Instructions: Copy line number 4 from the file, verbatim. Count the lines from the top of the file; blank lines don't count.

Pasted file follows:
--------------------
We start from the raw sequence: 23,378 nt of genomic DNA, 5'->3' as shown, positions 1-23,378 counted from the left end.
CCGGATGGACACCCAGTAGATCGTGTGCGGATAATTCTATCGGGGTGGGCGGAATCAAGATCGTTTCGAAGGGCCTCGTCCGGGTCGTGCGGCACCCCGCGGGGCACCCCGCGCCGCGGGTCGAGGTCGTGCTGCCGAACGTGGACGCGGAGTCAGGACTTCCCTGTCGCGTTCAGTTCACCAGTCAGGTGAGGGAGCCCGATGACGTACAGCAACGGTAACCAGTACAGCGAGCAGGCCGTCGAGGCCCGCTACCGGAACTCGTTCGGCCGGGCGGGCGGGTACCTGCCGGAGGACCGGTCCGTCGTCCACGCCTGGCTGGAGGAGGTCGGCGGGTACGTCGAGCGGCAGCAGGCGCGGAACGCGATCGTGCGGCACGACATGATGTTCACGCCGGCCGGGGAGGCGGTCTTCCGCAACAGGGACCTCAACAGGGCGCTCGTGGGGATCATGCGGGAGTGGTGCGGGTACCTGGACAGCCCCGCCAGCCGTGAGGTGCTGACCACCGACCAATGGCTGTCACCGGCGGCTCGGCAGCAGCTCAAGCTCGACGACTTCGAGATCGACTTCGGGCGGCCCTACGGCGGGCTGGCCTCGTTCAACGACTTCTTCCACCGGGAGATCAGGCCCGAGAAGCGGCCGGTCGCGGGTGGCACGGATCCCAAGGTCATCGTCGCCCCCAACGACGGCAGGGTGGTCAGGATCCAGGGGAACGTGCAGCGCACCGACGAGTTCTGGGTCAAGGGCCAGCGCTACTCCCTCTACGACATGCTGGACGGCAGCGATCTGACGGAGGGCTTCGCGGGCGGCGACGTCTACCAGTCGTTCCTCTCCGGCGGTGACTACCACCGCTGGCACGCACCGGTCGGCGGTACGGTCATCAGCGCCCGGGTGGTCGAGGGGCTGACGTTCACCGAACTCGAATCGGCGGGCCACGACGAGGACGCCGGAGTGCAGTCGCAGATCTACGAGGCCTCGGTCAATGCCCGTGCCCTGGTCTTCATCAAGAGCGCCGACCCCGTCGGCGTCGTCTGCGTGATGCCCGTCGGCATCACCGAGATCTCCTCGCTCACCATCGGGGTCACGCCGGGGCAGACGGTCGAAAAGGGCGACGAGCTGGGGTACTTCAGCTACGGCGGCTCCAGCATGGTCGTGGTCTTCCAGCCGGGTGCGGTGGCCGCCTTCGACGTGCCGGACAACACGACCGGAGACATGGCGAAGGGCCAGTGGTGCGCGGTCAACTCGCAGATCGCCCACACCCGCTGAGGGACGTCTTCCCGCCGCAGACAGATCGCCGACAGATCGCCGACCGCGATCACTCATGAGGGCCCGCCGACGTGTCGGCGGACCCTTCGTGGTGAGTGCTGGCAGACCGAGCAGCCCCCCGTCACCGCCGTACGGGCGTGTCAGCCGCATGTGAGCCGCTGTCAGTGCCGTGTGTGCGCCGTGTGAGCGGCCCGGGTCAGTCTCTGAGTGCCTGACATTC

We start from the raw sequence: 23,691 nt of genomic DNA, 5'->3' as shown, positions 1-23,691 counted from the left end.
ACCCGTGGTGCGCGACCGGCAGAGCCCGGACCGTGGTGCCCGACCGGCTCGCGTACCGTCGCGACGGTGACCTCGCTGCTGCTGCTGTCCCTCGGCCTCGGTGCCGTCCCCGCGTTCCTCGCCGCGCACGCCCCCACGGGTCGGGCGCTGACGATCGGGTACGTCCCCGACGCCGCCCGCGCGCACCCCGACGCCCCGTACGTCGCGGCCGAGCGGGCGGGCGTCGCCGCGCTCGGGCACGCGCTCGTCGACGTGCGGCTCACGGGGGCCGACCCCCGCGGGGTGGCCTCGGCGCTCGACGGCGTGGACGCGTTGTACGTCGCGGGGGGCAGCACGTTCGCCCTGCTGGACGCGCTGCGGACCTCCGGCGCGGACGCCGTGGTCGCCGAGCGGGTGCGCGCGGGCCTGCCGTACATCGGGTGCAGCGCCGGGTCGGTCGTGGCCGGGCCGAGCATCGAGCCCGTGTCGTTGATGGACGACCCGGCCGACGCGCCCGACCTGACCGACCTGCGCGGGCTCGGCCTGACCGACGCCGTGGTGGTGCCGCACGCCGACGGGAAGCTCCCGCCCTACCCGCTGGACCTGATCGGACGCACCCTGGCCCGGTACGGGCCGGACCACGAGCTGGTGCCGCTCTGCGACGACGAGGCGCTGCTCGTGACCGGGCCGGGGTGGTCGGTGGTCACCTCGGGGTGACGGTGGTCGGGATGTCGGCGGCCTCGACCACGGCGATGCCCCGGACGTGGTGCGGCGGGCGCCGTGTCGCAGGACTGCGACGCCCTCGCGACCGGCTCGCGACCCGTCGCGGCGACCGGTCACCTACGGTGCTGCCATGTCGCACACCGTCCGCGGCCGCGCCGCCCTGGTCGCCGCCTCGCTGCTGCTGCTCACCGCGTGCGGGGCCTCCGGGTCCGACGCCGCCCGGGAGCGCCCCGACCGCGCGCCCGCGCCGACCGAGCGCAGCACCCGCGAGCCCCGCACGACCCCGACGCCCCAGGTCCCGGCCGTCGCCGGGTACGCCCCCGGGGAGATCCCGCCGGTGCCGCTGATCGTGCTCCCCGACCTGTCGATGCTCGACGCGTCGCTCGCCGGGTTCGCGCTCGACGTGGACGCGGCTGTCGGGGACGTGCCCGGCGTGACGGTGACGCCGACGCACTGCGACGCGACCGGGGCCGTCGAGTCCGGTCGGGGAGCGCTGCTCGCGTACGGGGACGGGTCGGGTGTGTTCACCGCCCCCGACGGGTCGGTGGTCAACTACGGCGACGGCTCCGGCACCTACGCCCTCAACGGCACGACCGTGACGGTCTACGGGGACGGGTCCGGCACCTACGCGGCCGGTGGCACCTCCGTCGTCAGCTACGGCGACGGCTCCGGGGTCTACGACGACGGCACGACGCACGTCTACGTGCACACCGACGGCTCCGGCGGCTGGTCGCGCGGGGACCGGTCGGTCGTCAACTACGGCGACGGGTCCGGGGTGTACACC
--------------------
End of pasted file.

ACCCGTGGTGCGCGACCGGCAGAGCCCGGACCGTGGTGCCCGACCGGCTCGCGTACCGTCGCGACGGTGACCTCGCTGCTGCTGCTGTCCCTCGGCCTCGGTGCCGTCCCCGCGTTCCTCGCCGCGCACGCCCCCACGGGTCGGGCGCTGACGATCGGGTACGTCCCCGACGCCGCCCGCGCGCACCCCGACGCCCCGTACGTCGCGGCCGAGCGGGCGGGCGTCGCCGCGCTCGGGCACGCGCTCGTCGACGTGCGGCTCACGGGGGCCGACCCCCGCGGGGTGGCCTCGGCGCTCGACGGCGTGGACGCGTTGTACGTCGCGGGGGGCAGCACGTTCGCCCTGCTGGACGCGCTGCGGACCTCCGGCGCGGACGCCGTGGTCGCCGAGCGGGTGCGCGCGGGCCTGCCGTACATCGGGTGCAGCGCCGGGTCGGTCGTGGCCGGGCCGAGCATCGAGCCCGTGTCGTTGATGGACGACCCGGCCGACGCGCCCGACCTGACCGACCTGCGCGGGCTCGGCCTGACCGACGCCGTGGTGGTGCCGCACGCCGACGGGAAGCTCCCGCCCTACCCGCTGGACCTGATCGGACGCACCCTGGCCCGGTACGGGCCGGACCACGAGCTGGTGCCGCTCTGCGACGACGAGGCGCTGCTCGTGACCGGGCCGGGGTGGTCGGTGGTCACCTCGGGGTGACGGTGGTCGGGATGTCGGCGGCCTCGACCACGGCGATGCCCCGGACGTGGTGCGGCGGGCGCCGTGTCGCAGGACTGCGACGCCCTCGCGACCGGCTCGCGACCCGTCGCGGCGACCGGTCACCTACGGTGCTGCCATGTCGCACACCGTCCGCGGCCGCGCCGCCCTGGTCGCCGCCTCGCTGCTGCTGCTCACCGCGTGCGGGGCCTCCGGGTCCGACGCCGCCCGGGAGCGCCCCGACCGCGCGCCCGCGCCGACCGAGCGCAGCACCCGCGAGCCCCGCACGACCCCGACGCCCCAGGTCCCGGCCGTCGCCGGGTACGCCCCCGGGGAGATCCCGCCGGTGCCGCTGATCGTGCTCCCCGACCTGTCGATGCTCGACGCGTCGCTCGCCGGGTTCGCGCTCGACGTGGACGCGGCTGTCGGGGACGTGCCCGGCGTGACGGTGACGCCGACGCACTGCGACGCGACCGGGGCCGTCGAGTCCGGTCGGGGAGCGCTGCTCGCGTACGGGGACGGGTCGGGTGTGTTCACCGCCCCCGACGGGTCGGTGGTCAACTACGGCGACGGCTCCGGCACCTACGCCCTCAACGGCACGACCGTGACGGTCTACGGGGACGGGTCCGGCACCTACGCGGCCGGTGGCACCTCCGTCGTCAGCTACGGCGACGGCTCCGGGGTCTACGACGACGGCACGACGCACGTCTACGTGCACACCGACGGCTCCGGCGGCTGGTCGCGCGGGGACCGGTCGGTCGTCAACTACGGCGACGGGTCCGGGGTGTACACC